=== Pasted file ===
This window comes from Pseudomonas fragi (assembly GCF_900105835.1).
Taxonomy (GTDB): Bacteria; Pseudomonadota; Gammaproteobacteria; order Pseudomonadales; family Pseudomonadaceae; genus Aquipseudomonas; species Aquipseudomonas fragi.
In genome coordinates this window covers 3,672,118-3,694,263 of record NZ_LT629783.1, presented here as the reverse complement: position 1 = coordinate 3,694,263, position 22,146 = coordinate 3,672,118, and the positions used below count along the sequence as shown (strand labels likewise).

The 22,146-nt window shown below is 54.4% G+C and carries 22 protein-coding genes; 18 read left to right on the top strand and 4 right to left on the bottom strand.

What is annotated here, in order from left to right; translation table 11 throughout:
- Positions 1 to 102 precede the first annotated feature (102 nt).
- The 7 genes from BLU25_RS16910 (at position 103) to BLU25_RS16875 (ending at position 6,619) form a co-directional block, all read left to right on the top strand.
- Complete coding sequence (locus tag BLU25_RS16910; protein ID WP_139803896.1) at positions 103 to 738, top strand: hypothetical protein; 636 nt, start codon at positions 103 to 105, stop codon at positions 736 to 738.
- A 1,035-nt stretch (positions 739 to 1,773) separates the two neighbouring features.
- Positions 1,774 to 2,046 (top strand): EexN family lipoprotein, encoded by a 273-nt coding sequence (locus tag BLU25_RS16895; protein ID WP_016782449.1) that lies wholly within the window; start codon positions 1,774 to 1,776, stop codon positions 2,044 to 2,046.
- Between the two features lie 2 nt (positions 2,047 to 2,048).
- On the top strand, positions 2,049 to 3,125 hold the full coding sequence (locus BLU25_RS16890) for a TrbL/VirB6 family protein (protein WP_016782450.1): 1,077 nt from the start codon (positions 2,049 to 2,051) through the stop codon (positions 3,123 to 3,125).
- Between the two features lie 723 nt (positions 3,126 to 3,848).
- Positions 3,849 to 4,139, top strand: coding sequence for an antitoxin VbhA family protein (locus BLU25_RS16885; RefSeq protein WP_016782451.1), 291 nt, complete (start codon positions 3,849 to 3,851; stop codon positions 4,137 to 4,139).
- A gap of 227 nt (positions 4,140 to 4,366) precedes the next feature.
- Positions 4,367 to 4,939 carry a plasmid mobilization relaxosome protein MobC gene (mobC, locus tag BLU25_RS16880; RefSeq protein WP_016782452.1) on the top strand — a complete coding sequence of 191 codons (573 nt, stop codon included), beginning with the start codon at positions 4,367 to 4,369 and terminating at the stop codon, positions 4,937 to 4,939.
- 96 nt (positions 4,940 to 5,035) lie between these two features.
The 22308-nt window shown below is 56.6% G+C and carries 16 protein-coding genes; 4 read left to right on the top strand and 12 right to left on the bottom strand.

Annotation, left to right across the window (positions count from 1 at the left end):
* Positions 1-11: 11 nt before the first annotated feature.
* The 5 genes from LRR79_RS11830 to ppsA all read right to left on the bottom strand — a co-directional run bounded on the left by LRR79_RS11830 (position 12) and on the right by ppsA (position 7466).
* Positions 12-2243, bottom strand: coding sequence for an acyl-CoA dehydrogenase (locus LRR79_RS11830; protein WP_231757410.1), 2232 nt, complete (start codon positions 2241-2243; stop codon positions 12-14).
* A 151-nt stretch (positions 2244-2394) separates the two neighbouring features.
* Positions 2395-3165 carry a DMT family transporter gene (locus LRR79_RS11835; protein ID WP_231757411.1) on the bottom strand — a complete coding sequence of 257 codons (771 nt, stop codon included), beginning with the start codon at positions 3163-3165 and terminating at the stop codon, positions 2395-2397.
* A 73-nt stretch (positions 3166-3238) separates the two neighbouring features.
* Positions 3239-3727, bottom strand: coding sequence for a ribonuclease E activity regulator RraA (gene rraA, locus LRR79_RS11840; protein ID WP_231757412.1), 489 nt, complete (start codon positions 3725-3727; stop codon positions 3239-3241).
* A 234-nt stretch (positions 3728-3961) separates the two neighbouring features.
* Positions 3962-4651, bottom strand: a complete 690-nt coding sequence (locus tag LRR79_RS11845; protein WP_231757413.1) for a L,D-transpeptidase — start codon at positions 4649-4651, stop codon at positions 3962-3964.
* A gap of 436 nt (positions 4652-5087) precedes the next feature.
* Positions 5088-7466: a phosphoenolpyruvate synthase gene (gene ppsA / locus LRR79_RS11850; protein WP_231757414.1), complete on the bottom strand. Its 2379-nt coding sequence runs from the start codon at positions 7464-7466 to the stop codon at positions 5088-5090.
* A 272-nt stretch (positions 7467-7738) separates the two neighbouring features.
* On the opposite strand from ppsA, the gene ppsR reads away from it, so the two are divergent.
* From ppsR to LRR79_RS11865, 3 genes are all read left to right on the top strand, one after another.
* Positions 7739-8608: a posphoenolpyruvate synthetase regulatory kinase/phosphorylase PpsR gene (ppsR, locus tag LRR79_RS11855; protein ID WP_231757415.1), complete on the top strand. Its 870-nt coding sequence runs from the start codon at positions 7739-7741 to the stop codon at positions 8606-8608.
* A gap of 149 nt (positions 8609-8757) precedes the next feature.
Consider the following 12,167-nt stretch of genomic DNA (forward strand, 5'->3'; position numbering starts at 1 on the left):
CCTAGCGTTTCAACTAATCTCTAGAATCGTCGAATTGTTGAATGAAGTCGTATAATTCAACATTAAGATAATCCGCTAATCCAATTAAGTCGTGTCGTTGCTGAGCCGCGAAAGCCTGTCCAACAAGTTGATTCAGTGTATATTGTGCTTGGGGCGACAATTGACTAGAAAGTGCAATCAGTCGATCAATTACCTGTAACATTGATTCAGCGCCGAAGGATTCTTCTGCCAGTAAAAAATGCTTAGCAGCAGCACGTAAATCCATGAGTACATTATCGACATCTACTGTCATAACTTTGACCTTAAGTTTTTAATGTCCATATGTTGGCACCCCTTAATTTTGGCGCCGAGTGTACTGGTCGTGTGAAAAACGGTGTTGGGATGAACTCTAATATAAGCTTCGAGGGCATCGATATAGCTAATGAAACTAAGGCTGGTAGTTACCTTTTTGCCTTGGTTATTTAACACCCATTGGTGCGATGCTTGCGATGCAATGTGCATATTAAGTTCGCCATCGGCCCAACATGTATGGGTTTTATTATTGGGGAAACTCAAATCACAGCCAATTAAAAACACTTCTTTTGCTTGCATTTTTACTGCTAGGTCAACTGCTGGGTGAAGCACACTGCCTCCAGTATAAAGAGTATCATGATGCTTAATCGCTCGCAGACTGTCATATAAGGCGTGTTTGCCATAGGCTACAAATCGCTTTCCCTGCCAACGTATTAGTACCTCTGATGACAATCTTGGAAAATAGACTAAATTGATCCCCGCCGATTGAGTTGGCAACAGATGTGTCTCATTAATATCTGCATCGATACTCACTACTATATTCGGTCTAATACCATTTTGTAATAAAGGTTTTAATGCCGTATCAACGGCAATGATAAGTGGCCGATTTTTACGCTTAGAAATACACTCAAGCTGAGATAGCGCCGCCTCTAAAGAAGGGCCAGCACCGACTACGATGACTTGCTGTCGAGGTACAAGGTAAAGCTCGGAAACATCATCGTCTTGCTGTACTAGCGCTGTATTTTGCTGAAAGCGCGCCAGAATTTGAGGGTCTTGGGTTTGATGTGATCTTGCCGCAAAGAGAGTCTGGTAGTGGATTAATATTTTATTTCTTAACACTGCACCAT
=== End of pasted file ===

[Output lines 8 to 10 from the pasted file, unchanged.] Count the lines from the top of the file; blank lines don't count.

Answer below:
- Complete coding sequence (locus tag BLU25_RS16910; protein ID WP_139803896.1) at positions 103 to 738, top strand: hypothetical protein; 636 nt, start codon at positions 103 to 105, stop codon at positions 736 to 738.
- A 1,035-nt stretch (positions 739 to 1,773) separates the two neighbouring features.
- Positions 1,774 to 2,046 (top strand): EexN family lipoprotein, encoded by a 273-nt coding sequence (locus tag BLU25_RS16895; protein ID WP_016782449.1) that lies wholly within the window; start codon positions 1,774 to 1,776, stop codon positions 2,044 to 2,046.